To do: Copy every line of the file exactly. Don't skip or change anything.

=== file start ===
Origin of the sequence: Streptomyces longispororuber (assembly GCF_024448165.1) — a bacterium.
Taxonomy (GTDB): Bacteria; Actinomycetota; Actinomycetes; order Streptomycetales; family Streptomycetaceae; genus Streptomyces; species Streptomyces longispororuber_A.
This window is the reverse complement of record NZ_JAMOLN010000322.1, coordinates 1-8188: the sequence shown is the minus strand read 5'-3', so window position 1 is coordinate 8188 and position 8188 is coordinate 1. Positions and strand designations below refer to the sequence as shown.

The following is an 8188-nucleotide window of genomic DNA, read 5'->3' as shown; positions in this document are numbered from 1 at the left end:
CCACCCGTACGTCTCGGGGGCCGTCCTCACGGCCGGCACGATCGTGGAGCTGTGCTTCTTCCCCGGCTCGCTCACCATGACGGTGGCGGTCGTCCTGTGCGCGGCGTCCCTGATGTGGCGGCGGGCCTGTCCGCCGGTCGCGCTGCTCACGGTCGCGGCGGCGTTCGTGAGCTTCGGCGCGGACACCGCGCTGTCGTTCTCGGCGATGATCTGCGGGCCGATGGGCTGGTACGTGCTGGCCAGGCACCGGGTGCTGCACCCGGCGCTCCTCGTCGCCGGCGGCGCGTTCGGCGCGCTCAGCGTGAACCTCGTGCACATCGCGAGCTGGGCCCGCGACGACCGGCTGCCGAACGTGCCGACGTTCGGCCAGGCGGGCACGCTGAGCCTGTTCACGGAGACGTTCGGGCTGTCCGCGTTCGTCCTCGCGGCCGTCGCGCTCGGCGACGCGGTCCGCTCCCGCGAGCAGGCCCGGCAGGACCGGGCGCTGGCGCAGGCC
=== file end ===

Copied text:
Origin of the sequence: Streptomyces longispororuber (assembly GCF_024448165.1) — a bacterium.
Taxonomy (GTDB): Bacteria; Actinomycetota; Actinomycetes; order Streptomycetales; family Streptomycetaceae; genus Streptomyces; species Streptomyces longispororuber_A.
This window is the reverse complement of record NZ_JAMOLN010000322.1, coordinates 1-8188: the sequence shown is the minus strand read 5'-3', so window position 1 is coordinate 8188 and position 8188 is coordinate 1. Positions and strand designations below refer to the sequence as shown.

The following is an 8188-nucleotide window of genomic DNA, read 5'->3' as shown; positions in this document are numbered from 1 at the left end:
CCACCCGTACGTCTCGGGGGCCGTCCTCACGGCCGGCACGATCGTGGAGCTGTGCTTCTTCCCCGGCTCGCTCACCATGACGGTGGCGGTCGTCCTGTGCGCGGCGTCCCTGATGTGGCGGCGGGCCTGTCCGCCGGTCGCGCTGCTCACGGTCGCGGCGGCGTTCGTGAGCTTCGGCGCGGACACCGCGCTGTCGTTCTCGGCGATGATCTGCGGGCCGATGGGCTGGTACGTGCTGGCCAGGCACCGGGTGCTGCACCCGGCGCTCCTCGTCGCCGGCGGCGCGTTCGGCGCGCTCAGCGTGAACCTCGTGCACATCGCGAGCTGGGCCCGCGACGACCGGCTGCCGAACGTGCCGACGTTCGGCCAGGCGGGCACGCTGAGCCTGTTCACGGAGACGTTCGGGCTGTCCGCGTTCGTCCTCGCGGCCGTCGCGCTCGGCGACGCGGTCCGCTCCCGCGAGCAGGCCCGGCAGGACCGGGCGCTGGCGCAGGCC